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Photography tips for Galapagos

Fremont, California
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35 posts
7 reviews
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Photography tips for Galapagos

I tried to do some research on tips for shooting in Galapagos and found some good ones in multiple sites but thought I would in my two cents as we just recently returned from Galapagos this week.

Here's what I brought:

Canon 7D

28-300L

10-22

18-200 (backup)

Basically, I only used the 28-300L the whole trip. I'll be honest, it was a bit heavy to have to carry around but I found the results worth it. With the crop factor of my camera factored in, this ended up being 44-480. In my opinion, I found nearly nothing worth needed a super wide angle lens. I did find that the extra reach allowed me to get super close to the animals and frequently isolate their heads/faces if I chose to. While several people on our boat had their SLRs, none of them had the reach that I did, hence I earned the name paparazzi for the trip. This came in especially handy when we were following a family of orca's and also when we saw tortoises in the highlands. Because of the muddy conditions from the rain in the morning, we could only get so close to the tortoises but I got some great shots.

I would recommend bringing a polarizing filter if possible. Fortunately for me, it was overcast for many of the days because I discovered that my polarizing lens was broken the day before I left. Also, although I don't have one, a warming filter might give some nice effects. I say this because the sunglasses that I wore had this type of lens and I thought the colors really popped in some areas.

Also, shoot in shutter speed priority mode. This was one mistake that I made a few times. The IS on the 28-300 is pretty good and I didn't catch this because even on my 13" laptop LCD they looked good. However, when I got home and looked on my 27" IPS, I noticed a number of shots that were not tack sharp. I did notice that I didn't always follow the general rule of min shutter speed equal focal length. I shot our chasing of the orca's at 1/1000 and I would say that 99% of those pictures came out fantastic. Nearly all your shots will be during day light hours, which provides plenty of light so I would go with 1/500th at a minimum.

Hope this helps!

Tucson, Arizona
Destination Expert
for Quito, Ecuador
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1. Re: Photography tips for Galapagos

These are good tips. I am glad to be able to justify taking my filters!

Bristol, United...
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2. Re: Photography tips for Galapagos

Thanks for sharing your experiance.

In fact, most bird photographers will use either aperture priority or full manual mode. If you are in shutter priority then apart from ensuring your shutter speed is above the camera shake minimum, you have no artistic control over the photo. If you use aperture priority then you can control the depth of field and determine the trade-off between amount of subject in focus and blurring background objects. Of course you do need to look at the shutter speed the camera selects and if necessary either compromise your aperture setting or adjust your ISO. Increasing ISO allows you to maintain your chosen aperture and have the camera select a higher shutter speed at the expense of a more noisy (grainy) photo.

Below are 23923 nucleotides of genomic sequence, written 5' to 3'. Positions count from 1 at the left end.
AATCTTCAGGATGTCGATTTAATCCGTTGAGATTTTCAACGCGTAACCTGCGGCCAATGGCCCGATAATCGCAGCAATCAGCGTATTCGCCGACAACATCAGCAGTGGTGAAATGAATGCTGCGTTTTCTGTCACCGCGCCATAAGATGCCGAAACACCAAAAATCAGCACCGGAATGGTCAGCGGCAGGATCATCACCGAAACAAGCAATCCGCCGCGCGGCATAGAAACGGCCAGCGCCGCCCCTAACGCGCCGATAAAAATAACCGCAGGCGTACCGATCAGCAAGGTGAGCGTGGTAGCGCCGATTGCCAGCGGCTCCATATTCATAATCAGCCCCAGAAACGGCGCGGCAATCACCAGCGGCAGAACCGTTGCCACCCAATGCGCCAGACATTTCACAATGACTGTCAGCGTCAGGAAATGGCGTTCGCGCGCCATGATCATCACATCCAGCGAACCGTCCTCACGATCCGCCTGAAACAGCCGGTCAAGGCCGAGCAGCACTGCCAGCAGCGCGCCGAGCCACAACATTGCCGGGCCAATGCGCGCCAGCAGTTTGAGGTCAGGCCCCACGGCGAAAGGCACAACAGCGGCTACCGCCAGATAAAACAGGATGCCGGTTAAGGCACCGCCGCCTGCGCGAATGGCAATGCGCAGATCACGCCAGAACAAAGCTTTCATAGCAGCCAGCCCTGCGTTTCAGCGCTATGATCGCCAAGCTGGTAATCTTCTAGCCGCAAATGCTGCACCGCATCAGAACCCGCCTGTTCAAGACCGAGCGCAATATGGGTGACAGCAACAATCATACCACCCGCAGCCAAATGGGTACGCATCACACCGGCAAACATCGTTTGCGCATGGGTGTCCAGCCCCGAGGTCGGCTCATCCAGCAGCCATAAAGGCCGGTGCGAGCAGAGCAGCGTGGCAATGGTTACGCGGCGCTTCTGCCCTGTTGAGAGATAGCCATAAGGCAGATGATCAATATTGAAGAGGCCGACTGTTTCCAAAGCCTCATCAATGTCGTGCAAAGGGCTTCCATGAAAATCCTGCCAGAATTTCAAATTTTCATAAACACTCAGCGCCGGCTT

The reason you may want full manual mode is that a bird may take flight and suddenly be against a bright sky background. This would fool the metering and normally require you use exposure compensation. Of course this is difficult to apply quickly. So if you meter from an average brightness scene and set that as the manual exposure, you have the correct exposure regardless of changing background. The down side is that you have to be more aware of changing lighting conditions and re-meter.

Polarising filters are good for shots with water where you can bring out a subject that may otherwise be lost with reflections. However there is little gain otherwise and you lose half the light. Warming filters were useful with slide film but now we have digital you can exactly replicate them later in Photoshop or similar. You could even change the colour temperature setting of the camera.

When trying any new technique, I recommend practice at home before risking it on the trip of a lifetime.

Tucson, Arizona
Destination Expert
for Quito, Ecuador
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9,875 posts
92 reviews
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3. Re: Photography tips for Galapagos

*ahem* I'm still using Ektachrome, and you're right, the warming filter is indeed useful.

Fremont, California
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35 posts
7 reviews
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4. Re: Photography tips for Galapagos

I definitely agree with many of the points that dpsoftware makes. I'll be honest, I didn't feel confident enough in my abilities to shoot in full manual mode and although shooting animals on the ground is easy, in flight the birds would give you a small time frame to choose your settings and shoot, so do make sure that you know how to use your camera features reasonably well.

Definitely practice before hand - my dog really enjoyed the practice because I took him to the dog park repeatedly to practice catching animals in action!

5. Re: Photography tips for Galapagos

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